Retirees Broaden Destinations

Sun havens Florida and California are still the most popular states for retiring Americans, but both lost ground in the lucrative retiree market during the 1980s, according to a new study.

Meanwhile, North Carolina has become a rising star as a retirement spot; Virginia and Georgia climbed into the top 10 for the first time in 1990; and Washington, at number eight, maintained the same position it held in 1980.

Idaho was a distant 39th, dropping two spots from 37th in 1980 according to Charles F. Longino, a professor at Wake Forest University and Bowman Gray School of Medicine in Winston-Salem, N.C.

Most Americans stay put when they retire, Longino observed, with 84 percent of people age 55 and over saying they want to remain in their current homes.

But those who do relocate have become the focus of intense marketing campaigns, creating a “mailbox economy” in retirement communities that receive a monthly infusion of cash from pensions, investments and Social Security.

Becoming a retirement center can be a real economic boon for a state, he said, and the process tends to feed on itself. Once an area becomes known as a retirement center, services move in and it becomes more attractive to retirees - until it becomes too crowded or too old.

“California has really become, in the last decade, more of a sending state than a receiving state,” Longino said in an interview. “The net balance has shifted.”

“You can speculate endlessly about what causes it,” he said. “Probably it partly has to do with immigration, floods, earthquakes and so forth.”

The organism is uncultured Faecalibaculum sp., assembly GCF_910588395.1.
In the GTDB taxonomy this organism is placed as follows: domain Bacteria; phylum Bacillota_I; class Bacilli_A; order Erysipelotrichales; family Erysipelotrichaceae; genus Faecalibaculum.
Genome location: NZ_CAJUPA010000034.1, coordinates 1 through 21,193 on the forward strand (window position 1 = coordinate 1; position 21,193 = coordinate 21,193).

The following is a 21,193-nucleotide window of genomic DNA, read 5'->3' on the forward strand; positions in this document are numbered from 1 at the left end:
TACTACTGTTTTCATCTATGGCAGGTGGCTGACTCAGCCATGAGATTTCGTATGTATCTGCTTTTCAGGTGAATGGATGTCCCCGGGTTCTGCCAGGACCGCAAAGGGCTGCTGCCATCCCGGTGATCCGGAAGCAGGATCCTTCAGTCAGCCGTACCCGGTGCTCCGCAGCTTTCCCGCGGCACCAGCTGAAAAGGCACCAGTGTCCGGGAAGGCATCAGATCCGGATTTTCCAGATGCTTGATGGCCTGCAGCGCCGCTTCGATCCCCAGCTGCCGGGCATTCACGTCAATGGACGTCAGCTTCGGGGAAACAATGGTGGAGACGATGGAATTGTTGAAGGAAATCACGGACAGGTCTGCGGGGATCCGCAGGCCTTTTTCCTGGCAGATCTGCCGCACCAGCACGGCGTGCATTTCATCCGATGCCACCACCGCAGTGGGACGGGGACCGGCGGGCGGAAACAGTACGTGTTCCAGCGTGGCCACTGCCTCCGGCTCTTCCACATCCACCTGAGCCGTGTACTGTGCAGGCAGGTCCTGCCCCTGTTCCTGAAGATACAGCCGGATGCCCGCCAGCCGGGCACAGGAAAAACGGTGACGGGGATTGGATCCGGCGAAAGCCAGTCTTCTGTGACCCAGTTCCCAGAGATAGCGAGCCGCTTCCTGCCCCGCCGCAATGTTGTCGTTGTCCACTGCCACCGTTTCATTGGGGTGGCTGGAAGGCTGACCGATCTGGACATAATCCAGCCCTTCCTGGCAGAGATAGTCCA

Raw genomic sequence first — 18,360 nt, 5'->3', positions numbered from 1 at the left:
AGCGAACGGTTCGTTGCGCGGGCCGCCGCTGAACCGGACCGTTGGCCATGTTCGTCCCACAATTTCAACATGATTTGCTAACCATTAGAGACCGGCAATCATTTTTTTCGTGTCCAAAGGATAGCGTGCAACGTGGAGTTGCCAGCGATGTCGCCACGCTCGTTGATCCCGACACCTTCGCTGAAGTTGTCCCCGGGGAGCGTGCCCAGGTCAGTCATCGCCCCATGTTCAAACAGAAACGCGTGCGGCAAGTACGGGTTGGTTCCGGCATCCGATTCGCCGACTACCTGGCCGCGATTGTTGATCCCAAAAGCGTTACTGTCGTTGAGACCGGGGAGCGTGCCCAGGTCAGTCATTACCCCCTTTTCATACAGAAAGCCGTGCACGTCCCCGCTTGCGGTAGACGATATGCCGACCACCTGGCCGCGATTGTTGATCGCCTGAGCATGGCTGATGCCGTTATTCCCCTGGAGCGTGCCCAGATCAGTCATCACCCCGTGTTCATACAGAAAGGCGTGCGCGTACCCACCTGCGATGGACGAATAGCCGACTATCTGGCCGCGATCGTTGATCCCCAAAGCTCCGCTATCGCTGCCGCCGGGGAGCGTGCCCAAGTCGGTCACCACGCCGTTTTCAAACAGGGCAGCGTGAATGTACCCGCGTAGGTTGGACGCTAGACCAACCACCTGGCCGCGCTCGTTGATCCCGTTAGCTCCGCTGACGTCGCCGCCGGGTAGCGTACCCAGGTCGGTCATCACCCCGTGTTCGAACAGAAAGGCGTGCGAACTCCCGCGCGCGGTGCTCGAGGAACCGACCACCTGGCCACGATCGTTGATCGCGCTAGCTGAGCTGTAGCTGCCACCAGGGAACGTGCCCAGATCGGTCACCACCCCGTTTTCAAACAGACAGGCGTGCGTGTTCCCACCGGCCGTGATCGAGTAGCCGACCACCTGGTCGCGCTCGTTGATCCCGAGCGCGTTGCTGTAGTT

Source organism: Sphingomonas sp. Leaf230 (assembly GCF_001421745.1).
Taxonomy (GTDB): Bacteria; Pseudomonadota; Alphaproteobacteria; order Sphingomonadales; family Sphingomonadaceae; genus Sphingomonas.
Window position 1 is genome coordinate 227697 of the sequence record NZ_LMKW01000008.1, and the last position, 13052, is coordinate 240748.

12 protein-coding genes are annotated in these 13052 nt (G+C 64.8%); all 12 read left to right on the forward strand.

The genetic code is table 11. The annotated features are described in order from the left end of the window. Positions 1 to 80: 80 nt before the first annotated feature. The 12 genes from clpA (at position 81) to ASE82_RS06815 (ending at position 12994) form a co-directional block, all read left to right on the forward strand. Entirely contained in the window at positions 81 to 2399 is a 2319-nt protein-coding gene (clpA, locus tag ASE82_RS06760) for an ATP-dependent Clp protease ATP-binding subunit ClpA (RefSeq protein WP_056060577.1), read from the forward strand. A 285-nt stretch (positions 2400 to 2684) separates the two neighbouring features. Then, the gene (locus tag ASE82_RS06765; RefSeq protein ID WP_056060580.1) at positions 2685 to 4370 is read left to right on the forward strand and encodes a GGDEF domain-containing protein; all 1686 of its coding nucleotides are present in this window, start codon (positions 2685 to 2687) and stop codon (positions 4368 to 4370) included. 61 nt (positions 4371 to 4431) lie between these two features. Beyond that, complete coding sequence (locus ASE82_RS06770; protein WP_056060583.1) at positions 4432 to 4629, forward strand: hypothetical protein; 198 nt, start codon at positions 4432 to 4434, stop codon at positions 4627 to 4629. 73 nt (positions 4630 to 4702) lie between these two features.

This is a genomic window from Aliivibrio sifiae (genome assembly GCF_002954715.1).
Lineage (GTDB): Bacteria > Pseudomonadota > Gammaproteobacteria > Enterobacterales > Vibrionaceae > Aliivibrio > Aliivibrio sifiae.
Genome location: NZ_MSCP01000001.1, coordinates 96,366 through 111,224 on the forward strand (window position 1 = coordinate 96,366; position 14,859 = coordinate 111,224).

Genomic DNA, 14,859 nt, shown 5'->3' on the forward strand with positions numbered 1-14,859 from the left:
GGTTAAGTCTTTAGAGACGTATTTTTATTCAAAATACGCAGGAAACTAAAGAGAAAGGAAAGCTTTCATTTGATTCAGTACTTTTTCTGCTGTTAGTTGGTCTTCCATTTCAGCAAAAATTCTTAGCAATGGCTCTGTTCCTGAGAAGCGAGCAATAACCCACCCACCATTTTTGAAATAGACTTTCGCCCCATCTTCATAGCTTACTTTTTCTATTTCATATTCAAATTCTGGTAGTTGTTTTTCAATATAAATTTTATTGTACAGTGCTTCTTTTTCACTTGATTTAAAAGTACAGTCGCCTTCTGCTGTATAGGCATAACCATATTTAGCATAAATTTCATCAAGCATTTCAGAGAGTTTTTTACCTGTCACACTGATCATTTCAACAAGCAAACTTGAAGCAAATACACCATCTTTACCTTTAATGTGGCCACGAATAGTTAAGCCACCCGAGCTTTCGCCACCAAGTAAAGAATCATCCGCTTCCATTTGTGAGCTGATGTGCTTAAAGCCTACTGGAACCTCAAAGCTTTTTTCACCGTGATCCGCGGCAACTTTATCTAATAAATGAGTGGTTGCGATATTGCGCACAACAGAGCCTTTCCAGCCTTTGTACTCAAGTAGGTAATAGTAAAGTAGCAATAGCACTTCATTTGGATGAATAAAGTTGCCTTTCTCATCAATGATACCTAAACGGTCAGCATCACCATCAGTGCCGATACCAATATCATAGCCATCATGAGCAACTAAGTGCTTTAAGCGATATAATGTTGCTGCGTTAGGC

Also, he said, economic problems in a state might prompt people to sell costly homes there and invest the money in retirement areas where housing is cheaper.

Florida is a different story, he said. The drop-off there is more recent and smaller.

“I suspect what is going on is that North Carolina, South Carolina, Georgia and parts of Virginia are beginning to form a barrier between the Northeast and Florida,” Longino said.

California, which attracted 13.7 percent of retirees between 1955 and 1960, had fallen to 8.7 percent by 1975-80 and just 6.9 percent in the 1985-90 span, though it ranked second in each period.

The Census Bureau counts American movers every 10 years, asking about movement in the preceding five years. Thus, statistics on relocations cover the last half of each decade.

The third- and fourth-ranked states in 1990, Arizona and Texas, also slipped slightly from their 1980 totals, though keeping the same positions. Arizona fell from 5.7 percent to 5.2 percent of retirees, while Texas slipped from 4.7 percent to 4.1 percent.

On the other hand, North Carolina has been rocketing upward from 27th place in 1960 to 17th in 1970, seventh in 1980 and fifth in the 1990 count, with 3.4 percent of movers.

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